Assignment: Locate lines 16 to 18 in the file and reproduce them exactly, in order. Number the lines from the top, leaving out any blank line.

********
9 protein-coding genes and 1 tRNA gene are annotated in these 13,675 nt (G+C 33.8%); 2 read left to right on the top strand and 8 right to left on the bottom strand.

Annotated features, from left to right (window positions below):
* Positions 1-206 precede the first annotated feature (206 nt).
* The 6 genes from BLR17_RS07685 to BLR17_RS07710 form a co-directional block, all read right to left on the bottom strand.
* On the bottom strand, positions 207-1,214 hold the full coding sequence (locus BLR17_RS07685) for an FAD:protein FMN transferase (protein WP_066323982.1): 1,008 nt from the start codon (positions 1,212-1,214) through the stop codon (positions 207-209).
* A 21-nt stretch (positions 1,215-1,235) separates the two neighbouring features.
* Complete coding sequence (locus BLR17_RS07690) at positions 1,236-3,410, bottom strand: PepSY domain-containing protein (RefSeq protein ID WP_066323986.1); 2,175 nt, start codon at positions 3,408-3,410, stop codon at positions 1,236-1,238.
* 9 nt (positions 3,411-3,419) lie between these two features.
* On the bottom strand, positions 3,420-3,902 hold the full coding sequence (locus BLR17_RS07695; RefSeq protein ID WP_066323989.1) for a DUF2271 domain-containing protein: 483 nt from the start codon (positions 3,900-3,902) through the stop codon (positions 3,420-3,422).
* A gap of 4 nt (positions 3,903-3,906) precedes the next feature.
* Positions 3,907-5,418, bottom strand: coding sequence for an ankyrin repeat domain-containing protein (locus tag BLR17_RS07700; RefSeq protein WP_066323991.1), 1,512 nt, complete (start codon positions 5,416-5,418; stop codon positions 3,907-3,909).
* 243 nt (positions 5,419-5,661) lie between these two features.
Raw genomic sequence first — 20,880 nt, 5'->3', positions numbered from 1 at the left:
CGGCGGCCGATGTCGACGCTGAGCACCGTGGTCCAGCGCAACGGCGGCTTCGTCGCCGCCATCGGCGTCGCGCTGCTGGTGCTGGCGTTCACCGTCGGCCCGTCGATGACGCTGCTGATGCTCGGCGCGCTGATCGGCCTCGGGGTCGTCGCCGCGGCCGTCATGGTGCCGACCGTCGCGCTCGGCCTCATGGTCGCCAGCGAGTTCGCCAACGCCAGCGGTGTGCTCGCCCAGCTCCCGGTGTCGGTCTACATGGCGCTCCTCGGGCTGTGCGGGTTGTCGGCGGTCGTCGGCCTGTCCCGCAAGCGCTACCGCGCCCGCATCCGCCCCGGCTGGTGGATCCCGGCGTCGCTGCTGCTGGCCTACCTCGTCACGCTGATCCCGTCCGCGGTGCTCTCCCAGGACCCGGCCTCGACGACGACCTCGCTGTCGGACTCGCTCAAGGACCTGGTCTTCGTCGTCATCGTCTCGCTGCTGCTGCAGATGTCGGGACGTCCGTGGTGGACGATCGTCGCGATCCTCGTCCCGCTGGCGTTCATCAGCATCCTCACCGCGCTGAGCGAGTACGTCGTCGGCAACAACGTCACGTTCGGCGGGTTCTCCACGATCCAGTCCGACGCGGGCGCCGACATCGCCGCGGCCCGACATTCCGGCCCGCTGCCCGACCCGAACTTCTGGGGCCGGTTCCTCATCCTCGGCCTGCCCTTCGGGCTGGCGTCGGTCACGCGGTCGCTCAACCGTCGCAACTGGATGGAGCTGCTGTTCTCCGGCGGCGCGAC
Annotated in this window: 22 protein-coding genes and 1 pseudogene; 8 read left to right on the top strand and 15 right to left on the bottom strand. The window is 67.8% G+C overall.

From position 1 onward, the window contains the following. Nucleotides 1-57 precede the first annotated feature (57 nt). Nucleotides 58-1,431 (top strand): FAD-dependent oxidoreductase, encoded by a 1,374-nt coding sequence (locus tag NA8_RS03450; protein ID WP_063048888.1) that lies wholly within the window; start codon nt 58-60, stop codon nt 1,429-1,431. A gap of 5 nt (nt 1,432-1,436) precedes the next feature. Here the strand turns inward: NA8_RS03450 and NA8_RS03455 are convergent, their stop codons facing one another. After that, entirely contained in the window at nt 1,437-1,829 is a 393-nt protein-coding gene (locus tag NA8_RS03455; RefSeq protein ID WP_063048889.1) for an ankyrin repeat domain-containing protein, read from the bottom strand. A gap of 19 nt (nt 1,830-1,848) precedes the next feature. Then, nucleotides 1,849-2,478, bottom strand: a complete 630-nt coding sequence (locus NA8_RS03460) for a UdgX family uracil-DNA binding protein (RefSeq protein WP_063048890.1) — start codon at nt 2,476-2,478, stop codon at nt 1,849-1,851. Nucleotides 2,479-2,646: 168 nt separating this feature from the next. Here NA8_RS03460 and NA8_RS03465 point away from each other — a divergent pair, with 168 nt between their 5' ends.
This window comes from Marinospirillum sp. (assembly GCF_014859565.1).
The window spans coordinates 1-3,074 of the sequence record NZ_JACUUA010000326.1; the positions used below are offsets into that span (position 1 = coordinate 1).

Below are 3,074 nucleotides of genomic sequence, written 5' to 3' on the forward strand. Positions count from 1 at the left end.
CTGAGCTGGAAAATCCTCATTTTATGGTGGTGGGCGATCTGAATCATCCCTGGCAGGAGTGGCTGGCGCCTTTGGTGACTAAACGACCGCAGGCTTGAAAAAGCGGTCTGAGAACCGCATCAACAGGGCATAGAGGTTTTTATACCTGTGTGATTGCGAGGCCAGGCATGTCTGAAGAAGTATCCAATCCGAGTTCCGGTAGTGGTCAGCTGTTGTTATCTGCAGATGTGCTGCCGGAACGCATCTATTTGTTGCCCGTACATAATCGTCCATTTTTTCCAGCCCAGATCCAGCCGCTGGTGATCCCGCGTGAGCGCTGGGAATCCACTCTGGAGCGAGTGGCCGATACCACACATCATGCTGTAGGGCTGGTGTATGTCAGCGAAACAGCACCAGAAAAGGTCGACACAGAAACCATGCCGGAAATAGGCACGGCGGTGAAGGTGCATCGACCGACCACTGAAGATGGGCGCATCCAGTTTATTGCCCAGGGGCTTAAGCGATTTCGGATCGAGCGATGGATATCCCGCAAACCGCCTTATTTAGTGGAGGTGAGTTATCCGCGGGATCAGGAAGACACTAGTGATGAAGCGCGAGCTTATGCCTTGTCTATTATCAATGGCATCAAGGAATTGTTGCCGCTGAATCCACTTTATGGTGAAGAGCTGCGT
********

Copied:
From position 1 onward, the window contains the following. Nucleotides 1-57 precede the first annotated feature (57 nt). Nucleotides 58-1,431 (top strand): FAD-dependent oxidoreductase, encoded by a 1,374-nt coding sequence (locus tag NA8_RS03450; protein ID WP_063048888.1) that lies wholly within the window; start codon nt 58-60, stop codon nt 1,429-1,431. A gap of 5 nt (nt 1,432-1,436) precedes the next feature. Here the strand turns inward: NA8_RS03450 and NA8_RS03455 are convergent, their stop codons facing one another. After that, entirely contained in the window at nt 1,437-1,829 is a 393-nt protein-coding gene (locus tag NA8_RS03455; RefSeq protein ID WP_063048889.1) for an ankyrin repeat domain-containing protein, read from the bottom strand. A gap of 19 nt (nt 1,830-1,848) precedes the next feature. Then, nucleotides 1,849-2,478, bottom strand: a complete 630-nt coding sequence (locus NA8_RS03460) for a UdgX family uracil-DNA binding protein (RefSeq protein WP_063048890.1) — start codon at nt 2,476-2,478, stop codon at nt 1,849-1,851. Nucleotides 2,479-2,646: 168 nt separating this feature from the next. Here NA8_RS03460 and NA8_RS03465 point away from each other — a divergent pair, with 168 nt between their 5' ends.
This window comes from Marinospirillum sp. (assembly GCF_014859565.1).
The window spans coordinates 1-3,074 of the sequence record NZ_JACUUA010000326.1; the positions used below are offsets into that span (position 1 = coordinate 1).